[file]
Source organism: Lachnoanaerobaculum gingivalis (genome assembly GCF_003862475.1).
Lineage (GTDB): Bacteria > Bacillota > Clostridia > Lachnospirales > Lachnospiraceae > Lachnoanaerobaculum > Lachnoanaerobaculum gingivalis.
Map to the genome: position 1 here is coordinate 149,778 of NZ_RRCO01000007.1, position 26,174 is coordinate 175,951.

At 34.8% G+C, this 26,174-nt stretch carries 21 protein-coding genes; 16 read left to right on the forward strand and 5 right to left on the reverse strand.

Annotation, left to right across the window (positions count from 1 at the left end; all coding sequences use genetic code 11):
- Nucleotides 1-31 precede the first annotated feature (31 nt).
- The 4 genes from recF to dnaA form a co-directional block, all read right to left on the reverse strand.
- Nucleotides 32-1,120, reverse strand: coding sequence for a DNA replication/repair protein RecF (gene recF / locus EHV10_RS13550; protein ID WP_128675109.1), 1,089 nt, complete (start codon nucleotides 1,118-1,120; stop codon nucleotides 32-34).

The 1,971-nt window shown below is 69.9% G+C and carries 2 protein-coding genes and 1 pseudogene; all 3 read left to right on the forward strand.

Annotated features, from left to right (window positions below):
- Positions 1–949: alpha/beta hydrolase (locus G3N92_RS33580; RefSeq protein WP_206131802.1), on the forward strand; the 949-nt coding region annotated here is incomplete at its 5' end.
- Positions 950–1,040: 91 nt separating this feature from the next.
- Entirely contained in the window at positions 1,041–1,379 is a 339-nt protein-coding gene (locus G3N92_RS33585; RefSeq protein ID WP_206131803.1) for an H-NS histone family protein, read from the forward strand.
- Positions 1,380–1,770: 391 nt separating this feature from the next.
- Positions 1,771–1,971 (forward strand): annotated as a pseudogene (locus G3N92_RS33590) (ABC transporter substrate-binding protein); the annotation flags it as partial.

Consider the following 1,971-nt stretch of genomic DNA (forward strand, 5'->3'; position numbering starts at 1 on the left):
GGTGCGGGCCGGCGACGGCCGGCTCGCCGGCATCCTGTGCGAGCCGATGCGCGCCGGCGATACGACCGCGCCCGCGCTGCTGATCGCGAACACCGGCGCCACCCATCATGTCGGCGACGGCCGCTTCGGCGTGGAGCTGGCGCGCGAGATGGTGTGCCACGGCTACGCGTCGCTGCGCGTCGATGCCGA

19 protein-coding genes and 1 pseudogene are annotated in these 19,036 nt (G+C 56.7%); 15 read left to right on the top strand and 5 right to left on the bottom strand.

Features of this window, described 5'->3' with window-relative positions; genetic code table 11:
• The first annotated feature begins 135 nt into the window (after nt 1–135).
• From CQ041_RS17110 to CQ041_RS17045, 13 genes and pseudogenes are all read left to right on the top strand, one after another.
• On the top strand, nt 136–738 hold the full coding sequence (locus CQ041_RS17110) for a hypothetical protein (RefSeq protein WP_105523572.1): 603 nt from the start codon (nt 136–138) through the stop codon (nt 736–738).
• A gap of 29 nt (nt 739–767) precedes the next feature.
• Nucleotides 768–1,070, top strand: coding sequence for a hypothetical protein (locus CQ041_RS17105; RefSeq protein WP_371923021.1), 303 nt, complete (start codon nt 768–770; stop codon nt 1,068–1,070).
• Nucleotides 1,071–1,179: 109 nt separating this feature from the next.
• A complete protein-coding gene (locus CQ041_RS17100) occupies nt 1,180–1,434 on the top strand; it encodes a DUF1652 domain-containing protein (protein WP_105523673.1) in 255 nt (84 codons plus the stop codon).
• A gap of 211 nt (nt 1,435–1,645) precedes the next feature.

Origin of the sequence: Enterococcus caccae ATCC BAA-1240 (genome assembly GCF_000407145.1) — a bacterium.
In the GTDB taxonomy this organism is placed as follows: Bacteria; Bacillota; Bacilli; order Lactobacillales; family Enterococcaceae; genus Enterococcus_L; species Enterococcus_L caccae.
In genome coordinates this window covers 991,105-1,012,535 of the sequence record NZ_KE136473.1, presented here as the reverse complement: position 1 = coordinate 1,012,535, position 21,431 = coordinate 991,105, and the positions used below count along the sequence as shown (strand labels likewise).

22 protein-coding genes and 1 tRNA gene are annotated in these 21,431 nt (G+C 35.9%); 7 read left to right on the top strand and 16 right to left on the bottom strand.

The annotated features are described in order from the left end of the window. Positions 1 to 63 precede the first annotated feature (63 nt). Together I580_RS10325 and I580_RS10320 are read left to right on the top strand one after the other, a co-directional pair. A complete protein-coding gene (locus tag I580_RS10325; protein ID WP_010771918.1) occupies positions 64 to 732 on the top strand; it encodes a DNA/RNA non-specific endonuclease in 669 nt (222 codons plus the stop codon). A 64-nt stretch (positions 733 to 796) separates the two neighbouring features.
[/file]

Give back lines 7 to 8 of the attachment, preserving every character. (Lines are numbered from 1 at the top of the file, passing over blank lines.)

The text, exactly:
- The 4 genes from recF to dnaA form a co-directional block, all read right to left on the reverse strand.
- Nucleotides 32-1,120, reverse strand: coding sequence for a DNA replication/repair protein RecF (gene recF / locus EHV10_RS13550; protein ID WP_128675109.1), 1,089 nt, complete (start codon nucleotides 1,118-1,120; stop codon nucleotides 32-34).